With all that our family has gone through with Dad Cone in the past week and a half, there has been an inevitable topic that we’ve had to broach: talking about dying with our kids.
At first we tried to shield them from it, but as they were around Pappy more and more, the Hospice nurse said that they needed to face the inevitable: their Grandpa was dying.
We’d already been on the go so much in the past month that it was hard to believe that as fast as we had unpacked from our trip earlier this month, we had to re-pack and jump back in the car to go down to Florida again. Now here we sit, with my 58 year old Father-in-law who’s been given just weeks to live after being diagnosed with one of the most ravaging brain conditions known to man.
This was not in our plans.
In many ways, we have peace:
-There is tremendous peace in knowing our lives are not our own. Isaiah says, “My ways are not your ways and my thoughts are not your thoughts…” Realizing that God’s plans are much bigger and better than ours has helped us release the need for control over this mind-boggling situation…and further serves as a reminder that we cannot hold on to anything to tightly, regardless of whether it’s as meaningful as a relationship and as inconsequential as our own schedule.
-Though we have had issues in our relationship with my Father-in-Law in the past, my husband has experienced great conversation and reconciliation over the last few months when it comes to their past & present relationship.
-We see the time we have been given with him as a gift. The majority of us will have no clue as to when our time comes to leave this earth. My FIL has been given a glimpse into that gift; it is a gift that has allowed him the opportunity to make his heart right with others, but most importantly, his Heavenly Father.
At the same time, these past few days have been incredibly heavy and painful. We have been in and out of the hospital, learning the ins & outs of Hospice care, making very complicated life-altering decisions, comforting family from in & out of town and finally, what’s been most difficult for me, walking my own children through this process.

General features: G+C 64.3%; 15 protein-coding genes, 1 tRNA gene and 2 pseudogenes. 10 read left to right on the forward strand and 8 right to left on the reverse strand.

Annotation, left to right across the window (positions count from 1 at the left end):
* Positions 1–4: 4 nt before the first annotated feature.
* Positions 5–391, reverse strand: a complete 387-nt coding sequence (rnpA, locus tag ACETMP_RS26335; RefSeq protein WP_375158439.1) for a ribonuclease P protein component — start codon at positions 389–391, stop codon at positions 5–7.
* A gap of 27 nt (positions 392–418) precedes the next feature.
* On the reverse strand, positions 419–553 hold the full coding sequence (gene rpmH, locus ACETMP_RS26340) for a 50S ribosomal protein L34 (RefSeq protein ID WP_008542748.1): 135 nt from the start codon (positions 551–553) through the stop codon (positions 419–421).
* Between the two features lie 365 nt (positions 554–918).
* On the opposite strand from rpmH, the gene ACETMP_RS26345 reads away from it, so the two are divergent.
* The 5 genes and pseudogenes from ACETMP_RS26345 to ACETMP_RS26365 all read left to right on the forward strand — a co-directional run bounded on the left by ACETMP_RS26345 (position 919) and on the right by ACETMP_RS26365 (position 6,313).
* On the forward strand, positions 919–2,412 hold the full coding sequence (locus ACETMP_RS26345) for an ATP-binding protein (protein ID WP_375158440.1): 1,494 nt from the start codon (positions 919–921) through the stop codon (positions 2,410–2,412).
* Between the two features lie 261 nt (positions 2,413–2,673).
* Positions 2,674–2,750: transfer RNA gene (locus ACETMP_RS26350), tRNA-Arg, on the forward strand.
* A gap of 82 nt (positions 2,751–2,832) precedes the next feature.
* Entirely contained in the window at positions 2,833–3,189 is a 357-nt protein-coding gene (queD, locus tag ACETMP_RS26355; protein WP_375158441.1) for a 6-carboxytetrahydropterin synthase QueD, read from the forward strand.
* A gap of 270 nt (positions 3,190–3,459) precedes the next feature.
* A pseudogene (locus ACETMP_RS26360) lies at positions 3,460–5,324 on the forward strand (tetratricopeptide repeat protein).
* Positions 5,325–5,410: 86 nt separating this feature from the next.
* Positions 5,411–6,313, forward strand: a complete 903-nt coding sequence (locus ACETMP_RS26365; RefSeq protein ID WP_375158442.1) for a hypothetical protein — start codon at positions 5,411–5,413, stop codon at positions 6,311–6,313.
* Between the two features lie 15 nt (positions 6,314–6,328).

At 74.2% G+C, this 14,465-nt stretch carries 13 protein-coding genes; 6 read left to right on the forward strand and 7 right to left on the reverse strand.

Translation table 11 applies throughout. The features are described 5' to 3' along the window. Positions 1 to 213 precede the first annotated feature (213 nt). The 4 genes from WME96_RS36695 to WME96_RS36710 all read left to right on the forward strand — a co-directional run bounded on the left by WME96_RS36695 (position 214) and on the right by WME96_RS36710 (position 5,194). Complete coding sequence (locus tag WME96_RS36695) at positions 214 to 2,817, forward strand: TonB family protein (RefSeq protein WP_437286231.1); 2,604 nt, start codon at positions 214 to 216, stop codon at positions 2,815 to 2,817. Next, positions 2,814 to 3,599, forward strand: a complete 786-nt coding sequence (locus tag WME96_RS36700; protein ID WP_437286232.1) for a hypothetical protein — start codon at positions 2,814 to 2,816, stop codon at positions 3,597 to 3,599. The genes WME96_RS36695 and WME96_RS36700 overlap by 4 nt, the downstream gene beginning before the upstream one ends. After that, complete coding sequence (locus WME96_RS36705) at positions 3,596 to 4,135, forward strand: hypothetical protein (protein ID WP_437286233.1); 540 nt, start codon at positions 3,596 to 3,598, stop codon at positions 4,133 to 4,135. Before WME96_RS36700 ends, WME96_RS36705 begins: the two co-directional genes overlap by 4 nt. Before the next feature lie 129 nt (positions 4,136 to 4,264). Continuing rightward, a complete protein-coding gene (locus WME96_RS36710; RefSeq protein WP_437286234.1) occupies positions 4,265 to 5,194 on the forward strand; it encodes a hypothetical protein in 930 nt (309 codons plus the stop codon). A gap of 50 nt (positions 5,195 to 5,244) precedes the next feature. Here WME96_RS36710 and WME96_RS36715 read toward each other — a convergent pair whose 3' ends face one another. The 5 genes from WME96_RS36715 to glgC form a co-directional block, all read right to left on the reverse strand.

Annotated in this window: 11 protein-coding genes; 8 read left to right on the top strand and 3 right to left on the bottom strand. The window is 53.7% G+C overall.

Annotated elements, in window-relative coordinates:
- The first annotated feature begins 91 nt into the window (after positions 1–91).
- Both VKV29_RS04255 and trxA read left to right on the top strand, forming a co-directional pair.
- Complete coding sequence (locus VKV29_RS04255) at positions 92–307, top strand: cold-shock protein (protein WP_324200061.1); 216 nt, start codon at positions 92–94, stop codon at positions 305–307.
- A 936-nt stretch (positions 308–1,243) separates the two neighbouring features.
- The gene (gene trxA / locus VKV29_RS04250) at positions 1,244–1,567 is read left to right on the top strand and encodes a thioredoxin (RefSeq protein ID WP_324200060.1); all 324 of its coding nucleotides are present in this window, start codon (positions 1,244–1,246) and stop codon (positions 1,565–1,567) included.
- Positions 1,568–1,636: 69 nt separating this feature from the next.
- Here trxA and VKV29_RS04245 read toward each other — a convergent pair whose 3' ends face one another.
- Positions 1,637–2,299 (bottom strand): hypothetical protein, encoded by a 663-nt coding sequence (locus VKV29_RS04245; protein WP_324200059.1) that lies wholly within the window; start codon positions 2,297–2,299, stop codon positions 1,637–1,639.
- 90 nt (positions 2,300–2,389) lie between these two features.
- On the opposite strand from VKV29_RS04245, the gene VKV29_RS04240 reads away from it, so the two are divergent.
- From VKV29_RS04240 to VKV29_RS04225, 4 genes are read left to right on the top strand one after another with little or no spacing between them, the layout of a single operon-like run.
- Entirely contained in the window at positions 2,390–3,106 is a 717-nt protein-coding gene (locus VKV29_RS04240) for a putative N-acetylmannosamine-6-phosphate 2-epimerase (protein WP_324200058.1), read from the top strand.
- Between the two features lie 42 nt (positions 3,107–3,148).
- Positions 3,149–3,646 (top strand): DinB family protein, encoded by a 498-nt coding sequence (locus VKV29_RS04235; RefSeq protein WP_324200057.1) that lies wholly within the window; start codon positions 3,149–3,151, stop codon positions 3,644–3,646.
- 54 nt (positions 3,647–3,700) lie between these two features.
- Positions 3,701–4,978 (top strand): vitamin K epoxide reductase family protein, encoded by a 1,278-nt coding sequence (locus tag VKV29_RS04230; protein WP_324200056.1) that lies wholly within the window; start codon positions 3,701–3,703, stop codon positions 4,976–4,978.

“It’s ok for his grandkids to know that he’s dying,” said the Hospice nurse, “It’s part of life. It’s not an easy part, but that doesn’t mean you should shield them from the inevitable. Talk with them, involved them in the process and most importantly, let them enjoy him while he’s still here.”
So I sat my two kids down on the bed in front of me and started with, “Pappy’s really sick.”
Before I could continue on with my rehearsed speech, Kariss quickly retorted, “We know; he’s dying.”
I wasn’t quite sure where to go from there. I asked how they knew and they said they had overheard us talking, so we proceeded to talk as candidly as possible without invoking fear or unnecessary worry into their little heads.
I brought back out the book, Heaven is for Real for Kids, to remind them what heaven is like and most importantly, who God is. What I love about the book is that it captures the frankness and honesty of a young child dealing with some very adult concepts…and paints a beautiful picture for children to learn and grow from in the process.
As parents, we desperately try to protect our children from any hurt, yet we often grossly underestimate their minds and capabilities. By not being honest, I was actually creating more stress and tension in my daughter (who is already quick to internalize pain), instead of opening the door for her to feel free enough to come talk to me at any point about all she’s experiencing and how it relates to her life.
In an effort to protect our kids, we too often prevent them from letting them discover some of the most important qualities of life.
I’m sure many of you have had to walk a similar path with your own family, which is why I wanted to offer you the chance to win a copy of Heaven is for Real for Kids for you (or maybe to give to someone you know who may be going through the same journey).
We appreciate your continued prayers for Dad Cone and will continue to update you as things progress.
Simply enter via the Rafflecopter widget below if you’re interested in winning a copy of the book:
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